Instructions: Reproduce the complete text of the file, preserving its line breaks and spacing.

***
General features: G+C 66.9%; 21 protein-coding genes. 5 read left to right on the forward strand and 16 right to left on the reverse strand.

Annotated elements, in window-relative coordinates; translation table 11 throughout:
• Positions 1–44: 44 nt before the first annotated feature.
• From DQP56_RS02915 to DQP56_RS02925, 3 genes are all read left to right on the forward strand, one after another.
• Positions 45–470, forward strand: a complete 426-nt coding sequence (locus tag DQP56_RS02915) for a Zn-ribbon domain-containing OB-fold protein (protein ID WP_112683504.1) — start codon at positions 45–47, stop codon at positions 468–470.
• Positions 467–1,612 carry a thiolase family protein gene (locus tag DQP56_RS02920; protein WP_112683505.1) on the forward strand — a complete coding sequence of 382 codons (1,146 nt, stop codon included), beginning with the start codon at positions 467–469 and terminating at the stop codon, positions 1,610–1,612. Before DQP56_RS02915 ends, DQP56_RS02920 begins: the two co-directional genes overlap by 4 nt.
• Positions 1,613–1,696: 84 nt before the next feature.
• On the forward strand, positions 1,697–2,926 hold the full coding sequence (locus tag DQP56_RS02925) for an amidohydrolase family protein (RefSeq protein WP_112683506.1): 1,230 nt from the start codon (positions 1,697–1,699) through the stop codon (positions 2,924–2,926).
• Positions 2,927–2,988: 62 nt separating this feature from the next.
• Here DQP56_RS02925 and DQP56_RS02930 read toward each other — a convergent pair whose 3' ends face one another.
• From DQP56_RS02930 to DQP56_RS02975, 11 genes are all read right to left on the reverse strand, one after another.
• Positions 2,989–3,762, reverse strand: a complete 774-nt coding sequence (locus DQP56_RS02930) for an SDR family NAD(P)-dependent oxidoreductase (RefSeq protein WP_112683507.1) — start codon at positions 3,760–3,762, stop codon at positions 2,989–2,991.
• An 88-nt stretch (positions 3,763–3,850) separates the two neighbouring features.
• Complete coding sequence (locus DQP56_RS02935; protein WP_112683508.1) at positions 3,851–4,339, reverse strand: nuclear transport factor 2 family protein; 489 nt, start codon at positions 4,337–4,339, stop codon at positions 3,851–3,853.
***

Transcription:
General features: G+C 66.9%; 21 protein-coding genes. 5 read left to right on the forward strand and 16 right to left on the reverse strand.

Annotated elements, in window-relative coordinates; translation table 11 throughout:
• Positions 1–44: 44 nt before the first annotated feature.
• From DQP56_RS02915 to DQP56_RS02925, 3 genes are all read left to right on the forward strand, one after another.
• Positions 45–470, forward strand: a complete 426-nt coding sequence (locus tag DQP56_RS02915) for a Zn-ribbon domain-containing OB-fold protein (protein ID WP_112683504.1) — start codon at positions 45–47, stop codon at positions 468–470.
• Positions 467–1,612 carry a thiolase family protein gene (locus tag DQP56_RS02920; protein WP_112683505.1) on the forward strand — a complete coding sequence of 382 codons (1,146 nt, stop codon included), beginning with the start codon at positions 467–469 and terminating at the stop codon, positions 1,610–1,612. Before DQP56_RS02915 ends, DQP56_RS02920 begins: the two co-directional genes overlap by 4 nt.
• Positions 1,613–1,696: 84 nt before the next feature.
• On the forward strand, positions 1,697–2,926 hold the full coding sequence (locus tag DQP56_RS02925) for an amidohydrolase family protein (RefSeq protein WP_112683506.1): 1,230 nt from the start codon (positions 1,697–1,699) through the stop codon (positions 2,924–2,926).
• Positions 2,927–2,988: 62 nt separating this feature from the next.
• Here DQP56_RS02925 and DQP56_RS02930 read toward each other — a convergent pair whose 3' ends face one another.
• From DQP56_RS02930 to DQP56_RS02975, 11 genes are all read right to left on the reverse strand, one after another.
• Positions 2,989–3,762, reverse strand: a complete 774-nt coding sequence (locus DQP56_RS02930) for an SDR family NAD(P)-dependent oxidoreductase (RefSeq protein WP_112683507.1) — start codon at positions 3,760–3,762, stop codon at positions 2,989–2,991.
• An 88-nt stretch (positions 3,763–3,850) separates the two neighbouring features.
• Complete coding sequence (locus DQP56_RS02935; protein WP_112683508.1) at positions 3,851–4,339, reverse strand: nuclear transport factor 2 family protein; 489 nt, start codon at positions 4,337–4,339, stop codon at positions 3,851–3,853.